Jyrki Mylly of Keiska School has taken a consistent approach to building up digital skills with his 3rd grade students
Developing computational thinking skills is the 3rd grade
Jyrki Mylly, a teacher at Keiska School in Haukipudas, welcomed us in his classroom to witness a coding lesson. Keiska School is a small countryside school in the Oulu region, Finland, with only 60 students from grades 1 to 4. The school might be small, but it does prepare its students for the wider world by teaching computational thinking and coding already in the primary grades.
Consistent and targeted practice
Developing computational thinking skills requires consistent and targeted practice. Jyrki’s students started their practice earlier this year with unplugged activities such as robot role-play to master steering commands. They also played coding games on code.org learning to apply the same commands in a digital environment. Code.org is a great starting point for understanding the basic concepts. To facilitate deeper learning, Jyrki wanted students to design and create their own content.
Cross-curricular coding builds problem-solving skills
Jyrki chose Code School Finland’s Code & Create module to support his students’ learning. During our visit, students were creating animations in the visual coding environment Scratch. Coding interactive digital stories teach students to apply decomposition, sequencing, and problem solving skills. All these competences are applicable in other subjects too. Such projects allow students to practice their creativity and become creators instead of mindless consumers in the digital world.
The students were eager to show us their stories about, for example, chicken having funny conversations. Even such funny little stories require many skills such as decomposition and sequencing to make the characters act the right way in the right order.
Peer learning and tutors for teachers
Code School Finland collaborated with the City of Oulu to offer comprehensive training and teaching materials on coding and robotics for all teachers.
Jyrki is an experienced teacher who had done Code School Finland training before. However, not all classroom teachers possess the same level of proficiency. To support less experienced teachers, Jyrki proposed leveraging peer learning and utilizing the role of a tutor teacher who can provide the necessary guidance.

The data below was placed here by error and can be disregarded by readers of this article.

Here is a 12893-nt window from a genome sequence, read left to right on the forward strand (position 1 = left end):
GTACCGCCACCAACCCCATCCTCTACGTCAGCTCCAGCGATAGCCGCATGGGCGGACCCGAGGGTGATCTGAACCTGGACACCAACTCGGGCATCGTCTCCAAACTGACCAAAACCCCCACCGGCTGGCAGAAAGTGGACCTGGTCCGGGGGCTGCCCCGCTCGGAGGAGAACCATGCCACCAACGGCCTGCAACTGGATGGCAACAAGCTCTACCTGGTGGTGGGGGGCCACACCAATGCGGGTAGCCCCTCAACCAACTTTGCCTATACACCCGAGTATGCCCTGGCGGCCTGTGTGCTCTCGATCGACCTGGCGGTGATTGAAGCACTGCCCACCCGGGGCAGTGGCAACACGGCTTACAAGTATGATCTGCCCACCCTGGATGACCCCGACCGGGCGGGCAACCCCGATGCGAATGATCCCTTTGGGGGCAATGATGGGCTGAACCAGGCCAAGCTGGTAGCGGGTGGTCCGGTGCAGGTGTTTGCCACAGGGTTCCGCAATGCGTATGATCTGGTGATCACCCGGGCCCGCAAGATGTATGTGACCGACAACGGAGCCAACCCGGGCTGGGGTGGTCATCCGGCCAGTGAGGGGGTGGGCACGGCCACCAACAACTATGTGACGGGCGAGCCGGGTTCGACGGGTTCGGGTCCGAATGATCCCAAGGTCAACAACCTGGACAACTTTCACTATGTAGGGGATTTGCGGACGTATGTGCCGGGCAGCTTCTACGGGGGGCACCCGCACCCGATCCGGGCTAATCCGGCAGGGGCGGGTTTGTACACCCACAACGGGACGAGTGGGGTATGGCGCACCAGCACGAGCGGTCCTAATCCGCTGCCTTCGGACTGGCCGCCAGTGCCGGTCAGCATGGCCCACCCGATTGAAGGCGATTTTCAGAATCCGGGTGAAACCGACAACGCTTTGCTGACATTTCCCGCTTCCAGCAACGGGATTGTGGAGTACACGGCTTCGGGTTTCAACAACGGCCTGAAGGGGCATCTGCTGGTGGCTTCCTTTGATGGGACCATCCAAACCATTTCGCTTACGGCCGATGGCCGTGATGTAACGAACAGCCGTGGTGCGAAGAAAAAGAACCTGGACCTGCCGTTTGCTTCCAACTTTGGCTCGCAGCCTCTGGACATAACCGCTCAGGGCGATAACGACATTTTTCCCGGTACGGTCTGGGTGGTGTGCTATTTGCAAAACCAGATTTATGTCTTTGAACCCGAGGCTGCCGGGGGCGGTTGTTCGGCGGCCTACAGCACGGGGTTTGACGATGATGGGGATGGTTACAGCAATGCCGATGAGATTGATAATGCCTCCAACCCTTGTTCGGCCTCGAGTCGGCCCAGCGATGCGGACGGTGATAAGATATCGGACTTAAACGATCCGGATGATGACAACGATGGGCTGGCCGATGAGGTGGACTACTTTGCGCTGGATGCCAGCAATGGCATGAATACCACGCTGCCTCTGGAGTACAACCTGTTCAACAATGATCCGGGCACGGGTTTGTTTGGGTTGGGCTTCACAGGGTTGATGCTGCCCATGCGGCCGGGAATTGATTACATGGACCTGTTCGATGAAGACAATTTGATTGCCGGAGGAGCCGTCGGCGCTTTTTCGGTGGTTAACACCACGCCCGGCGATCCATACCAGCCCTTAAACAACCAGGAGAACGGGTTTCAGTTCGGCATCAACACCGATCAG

In practice, peer learning means letting students help and teach each other and the teacher. There is certainly nothing wrong with allowing a student teach the teacher! On the contrary, it can be a good learning experience for the whole class. Teacher has an opportunity to be a role model in the process of learning a new topic. They can be a practical example of not getting upset or frustrated when something seems difficult at first.
The tutor teacher system is also a great support function. Teachers who are keen to take up a more prominent role receive additional training and opportunity to dedicate extra time to helping their colleagues with the practicalities of teaching coding.
How we help your school succeed
Code School Finland’s approach encourages teachers, even experienced ones, to rely on peer learning. It simply makes learning easier for students.
In our teacher training programmes we offer a dedicated track for tutor teachers equipping them with the skills to assist their colleagues after the training. This helps schools become self-sufficient in their digital skills education.
Our turn-key service Teachease provides teacher training, support and teaching materials tailored for your school. Read more here.
Request a free, non-binding Teachease plan:
a customised proposal for your school
1) Answer a few questions about your school and your vision for digital skills education
2) We will align your vision with relevant Teachease modules and put together a plan.
3) We will send you a plan with an explanation of practicalities within 5 working days.